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I want to implement a lightweight Message Queue proxy. It's job is to receive messages from a web application (PHP) and send them to the Message Queue server asynchronously. The reason for this proxy is that the MQ isn't always avaliable and is sometimes lagging, or even down, but I want to make sure the messages are delivered, and the web application returns immediately.

So, PHP would send the message to the MQ proxy running on the same host. That proxy would save the messages to SQLite for persistence, in case of crashes. At the same time it would send the messages from SQLite to the MQ in batches when the connection is available, and delete them from SQLite.

Now, the way I understand, there are these components in this service:

  1. message listener (listens to the messages from PHP and writes them to a Incoming Queue)
  2. DB flusher (reads messages from the Incoming Queue and saves them to a database; due to SQLite single-threadedness)
  3. MQ connection handler (keeps the connection to the MQ server online by reconnecting)
  4. message sender (collects messages from SQlite db and sends them to the MQ server, then removes them from db)

I was thinking of using Twisted for #1 (TCPServer), but I'm having problem with integrating it with other points, which aren't event-driven. Intuition tells me that each of these points should be running in a separate thread, because all are IO-bound and independent of each other, but I could easily put them in a single thread. Even though, I couldn't find any good and clear (to me) examples on how to implement this worker thread aside of Twisted's main loop.

The example I've started with is the chatserver.py, which uses service.Application and internet.TCPServer objects. If I start my own thread prior to creating TCPServer service, it runs a few times, but the it stops and never runs again. I'm not sure, why this is happening, but it's probably because I don't use threads with Twisted correctly.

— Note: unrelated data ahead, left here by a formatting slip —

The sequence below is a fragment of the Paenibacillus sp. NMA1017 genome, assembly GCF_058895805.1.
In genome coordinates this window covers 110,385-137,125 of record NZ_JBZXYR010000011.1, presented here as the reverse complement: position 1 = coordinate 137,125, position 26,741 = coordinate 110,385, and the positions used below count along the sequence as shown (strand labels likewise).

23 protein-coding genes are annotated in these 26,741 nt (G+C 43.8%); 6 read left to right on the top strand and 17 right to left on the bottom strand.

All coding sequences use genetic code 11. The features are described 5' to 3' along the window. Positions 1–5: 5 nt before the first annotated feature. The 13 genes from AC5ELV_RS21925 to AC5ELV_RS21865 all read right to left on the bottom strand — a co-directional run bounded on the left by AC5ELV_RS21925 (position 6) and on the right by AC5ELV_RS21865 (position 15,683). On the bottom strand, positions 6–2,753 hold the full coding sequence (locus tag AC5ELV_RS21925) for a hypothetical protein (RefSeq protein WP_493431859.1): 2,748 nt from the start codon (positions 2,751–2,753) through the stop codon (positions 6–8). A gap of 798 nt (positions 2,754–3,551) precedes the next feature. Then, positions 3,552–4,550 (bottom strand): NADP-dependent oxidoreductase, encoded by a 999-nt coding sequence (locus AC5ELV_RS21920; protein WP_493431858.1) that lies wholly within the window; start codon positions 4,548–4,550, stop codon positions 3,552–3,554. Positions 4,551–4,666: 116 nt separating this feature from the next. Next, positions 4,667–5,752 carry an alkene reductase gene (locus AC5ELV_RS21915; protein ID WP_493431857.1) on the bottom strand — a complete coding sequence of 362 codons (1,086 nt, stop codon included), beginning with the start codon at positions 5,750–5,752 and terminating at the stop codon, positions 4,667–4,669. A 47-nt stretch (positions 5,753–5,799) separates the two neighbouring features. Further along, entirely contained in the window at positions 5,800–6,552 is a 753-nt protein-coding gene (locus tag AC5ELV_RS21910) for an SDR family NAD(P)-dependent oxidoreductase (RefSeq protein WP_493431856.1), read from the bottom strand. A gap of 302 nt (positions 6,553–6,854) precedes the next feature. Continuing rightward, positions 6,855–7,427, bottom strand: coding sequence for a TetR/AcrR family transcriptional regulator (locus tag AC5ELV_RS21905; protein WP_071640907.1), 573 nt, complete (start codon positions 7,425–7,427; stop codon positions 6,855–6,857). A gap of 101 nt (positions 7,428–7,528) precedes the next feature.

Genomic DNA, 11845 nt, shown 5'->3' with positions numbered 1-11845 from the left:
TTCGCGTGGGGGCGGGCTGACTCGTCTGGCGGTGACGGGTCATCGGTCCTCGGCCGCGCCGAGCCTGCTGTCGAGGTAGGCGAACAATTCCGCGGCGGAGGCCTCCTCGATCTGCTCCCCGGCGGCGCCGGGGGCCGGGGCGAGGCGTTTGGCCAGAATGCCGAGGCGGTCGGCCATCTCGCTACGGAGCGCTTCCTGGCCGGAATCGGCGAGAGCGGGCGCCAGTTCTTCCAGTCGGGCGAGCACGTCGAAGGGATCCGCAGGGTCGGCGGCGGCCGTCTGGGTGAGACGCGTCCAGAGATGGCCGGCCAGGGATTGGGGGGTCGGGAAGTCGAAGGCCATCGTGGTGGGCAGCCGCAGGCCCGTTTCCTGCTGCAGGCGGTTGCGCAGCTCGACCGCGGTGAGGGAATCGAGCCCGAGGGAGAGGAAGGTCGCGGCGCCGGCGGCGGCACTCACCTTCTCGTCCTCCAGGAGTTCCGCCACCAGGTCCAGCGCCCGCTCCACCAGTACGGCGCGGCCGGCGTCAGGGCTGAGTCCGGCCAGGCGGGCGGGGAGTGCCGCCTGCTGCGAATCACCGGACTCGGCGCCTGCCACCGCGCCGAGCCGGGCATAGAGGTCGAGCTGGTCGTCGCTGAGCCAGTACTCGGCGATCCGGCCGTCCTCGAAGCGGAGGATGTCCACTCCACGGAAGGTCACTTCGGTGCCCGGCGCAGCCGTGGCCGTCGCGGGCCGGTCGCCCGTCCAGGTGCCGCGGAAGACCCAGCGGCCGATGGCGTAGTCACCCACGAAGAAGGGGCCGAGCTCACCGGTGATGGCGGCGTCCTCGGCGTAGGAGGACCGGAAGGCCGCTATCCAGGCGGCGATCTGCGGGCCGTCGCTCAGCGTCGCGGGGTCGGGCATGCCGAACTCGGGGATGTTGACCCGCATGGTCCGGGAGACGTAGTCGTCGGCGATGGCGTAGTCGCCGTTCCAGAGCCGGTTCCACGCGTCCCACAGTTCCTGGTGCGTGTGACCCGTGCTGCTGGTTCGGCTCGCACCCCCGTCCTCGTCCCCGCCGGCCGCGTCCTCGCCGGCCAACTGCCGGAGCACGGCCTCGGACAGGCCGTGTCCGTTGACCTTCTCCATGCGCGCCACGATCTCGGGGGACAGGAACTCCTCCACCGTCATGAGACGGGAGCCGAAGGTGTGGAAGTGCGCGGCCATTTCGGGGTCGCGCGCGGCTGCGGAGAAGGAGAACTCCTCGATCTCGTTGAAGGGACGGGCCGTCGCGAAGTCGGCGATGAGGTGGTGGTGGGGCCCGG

Any suggestions on how to implement a separate worker thread and keep Twisted? Do you have any alternative architectures in mind?

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3 Answers 3

up vote 4 down vote accepted

You're basically considering writing an ad-hoc extension to your messaging server, the job of which it is to provide whatever reliability guarantees you've asked of it.

Instead, perhaps you should take the hardware where you were planning to run this new proxy and run another MQ node on it. The new node should take care of persisting and relaying messages that you deliver to it while the other nodes are overloaded or offline.

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Agreed, OP should take a look at using RabbitMQ's clustering features. –  Tom Jun 3 '10 at 17:53
Thanks, I've realized that this would indeed be better approach. I'm gonna take some time to rethink this over. –  gasper_k Jun 22 '10 at 12:32

Maybe it's not the best bang for your buck to use a separate thread in Twisted to get around a blocking call, but sometimes the least evil solution is the best. Here's a link that shows you how to integrate threading into Twisted:


Sometimes in a pinch easy-to-implement is faster than hours/days of research which may all turn out to be for nought.

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A neat solution to this problem would be to use the Key Value store Redis. Its a high speed persistent data store, with plenty of clients - it has a php and a python client (if you want to use a timed/batch process to process messages - it saves you creating a database, and also deals with your persistence stories. It runs fine on Cywin/Windows + posix environments.

PHP Redis client is here.

Python client is here.

Both have a very clean and simple API. Redis also offers a publish/subscribe mechanism, should you need it, although it sounds like it would be of limited value if you're publishing to an inconsistent queue.

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It's a possible solution, and we're already considering Redis for something else, so it wouldn't be new. But, as I said above, I'm rethinking the whole thing, because it doesn't feel right. Thanks for your reply. –  gasper_k Jun 22 '10 at 12:34

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